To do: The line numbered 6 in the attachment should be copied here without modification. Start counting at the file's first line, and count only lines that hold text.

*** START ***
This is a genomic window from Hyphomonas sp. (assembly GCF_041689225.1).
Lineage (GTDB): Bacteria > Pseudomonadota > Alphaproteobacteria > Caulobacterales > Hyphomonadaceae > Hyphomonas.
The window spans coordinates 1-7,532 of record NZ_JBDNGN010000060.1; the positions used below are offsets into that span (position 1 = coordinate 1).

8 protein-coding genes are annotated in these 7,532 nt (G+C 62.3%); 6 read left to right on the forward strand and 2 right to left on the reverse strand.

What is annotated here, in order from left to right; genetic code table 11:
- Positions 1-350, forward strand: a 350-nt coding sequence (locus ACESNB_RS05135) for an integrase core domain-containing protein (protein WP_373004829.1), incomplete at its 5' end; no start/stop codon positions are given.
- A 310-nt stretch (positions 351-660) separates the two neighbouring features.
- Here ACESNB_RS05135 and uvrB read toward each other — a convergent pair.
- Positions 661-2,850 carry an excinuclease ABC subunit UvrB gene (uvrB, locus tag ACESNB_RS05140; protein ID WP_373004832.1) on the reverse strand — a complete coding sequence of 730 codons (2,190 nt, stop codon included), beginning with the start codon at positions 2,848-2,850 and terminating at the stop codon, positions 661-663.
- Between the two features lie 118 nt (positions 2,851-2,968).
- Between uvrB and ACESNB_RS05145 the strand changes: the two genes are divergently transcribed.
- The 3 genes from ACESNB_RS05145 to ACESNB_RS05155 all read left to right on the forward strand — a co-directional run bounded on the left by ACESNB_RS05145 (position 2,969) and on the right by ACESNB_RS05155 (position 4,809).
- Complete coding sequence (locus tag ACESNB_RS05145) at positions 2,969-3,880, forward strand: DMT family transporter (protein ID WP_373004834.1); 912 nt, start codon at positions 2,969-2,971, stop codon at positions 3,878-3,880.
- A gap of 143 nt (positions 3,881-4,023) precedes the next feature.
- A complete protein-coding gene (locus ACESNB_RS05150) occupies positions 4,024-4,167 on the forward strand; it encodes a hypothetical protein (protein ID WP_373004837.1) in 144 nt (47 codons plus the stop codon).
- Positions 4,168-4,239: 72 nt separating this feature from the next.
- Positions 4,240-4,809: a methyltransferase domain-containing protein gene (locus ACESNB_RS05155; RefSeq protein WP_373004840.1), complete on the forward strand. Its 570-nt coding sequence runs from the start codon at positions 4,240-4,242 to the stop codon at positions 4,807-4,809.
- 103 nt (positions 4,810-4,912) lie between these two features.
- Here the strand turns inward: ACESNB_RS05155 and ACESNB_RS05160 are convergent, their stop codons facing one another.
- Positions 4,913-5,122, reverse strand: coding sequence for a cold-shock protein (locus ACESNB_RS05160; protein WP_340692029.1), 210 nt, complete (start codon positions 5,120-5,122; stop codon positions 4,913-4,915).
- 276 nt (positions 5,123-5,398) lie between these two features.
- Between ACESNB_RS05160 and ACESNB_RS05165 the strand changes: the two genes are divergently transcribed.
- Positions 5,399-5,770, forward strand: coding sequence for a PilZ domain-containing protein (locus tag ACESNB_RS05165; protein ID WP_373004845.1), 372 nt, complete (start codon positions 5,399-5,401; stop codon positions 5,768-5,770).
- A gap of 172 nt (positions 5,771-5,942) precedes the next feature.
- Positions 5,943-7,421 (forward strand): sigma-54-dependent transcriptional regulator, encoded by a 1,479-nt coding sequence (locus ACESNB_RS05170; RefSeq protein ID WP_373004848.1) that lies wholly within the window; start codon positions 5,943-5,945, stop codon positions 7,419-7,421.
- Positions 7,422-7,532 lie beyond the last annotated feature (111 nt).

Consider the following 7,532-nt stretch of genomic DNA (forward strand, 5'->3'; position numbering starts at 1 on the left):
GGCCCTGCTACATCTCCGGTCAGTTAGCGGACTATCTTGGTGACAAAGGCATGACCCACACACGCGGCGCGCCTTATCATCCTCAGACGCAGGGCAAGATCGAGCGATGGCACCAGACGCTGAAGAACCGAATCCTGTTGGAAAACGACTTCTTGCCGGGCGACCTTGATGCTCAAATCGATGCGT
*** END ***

- Positions 1-350, forward strand: a 350-nt coding sequence (locus ACESNB_RS05135) for an integrase core domain-containing protein (protein WP_373004829.1), incomplete at its 5' end; no start/stop codon positions are given.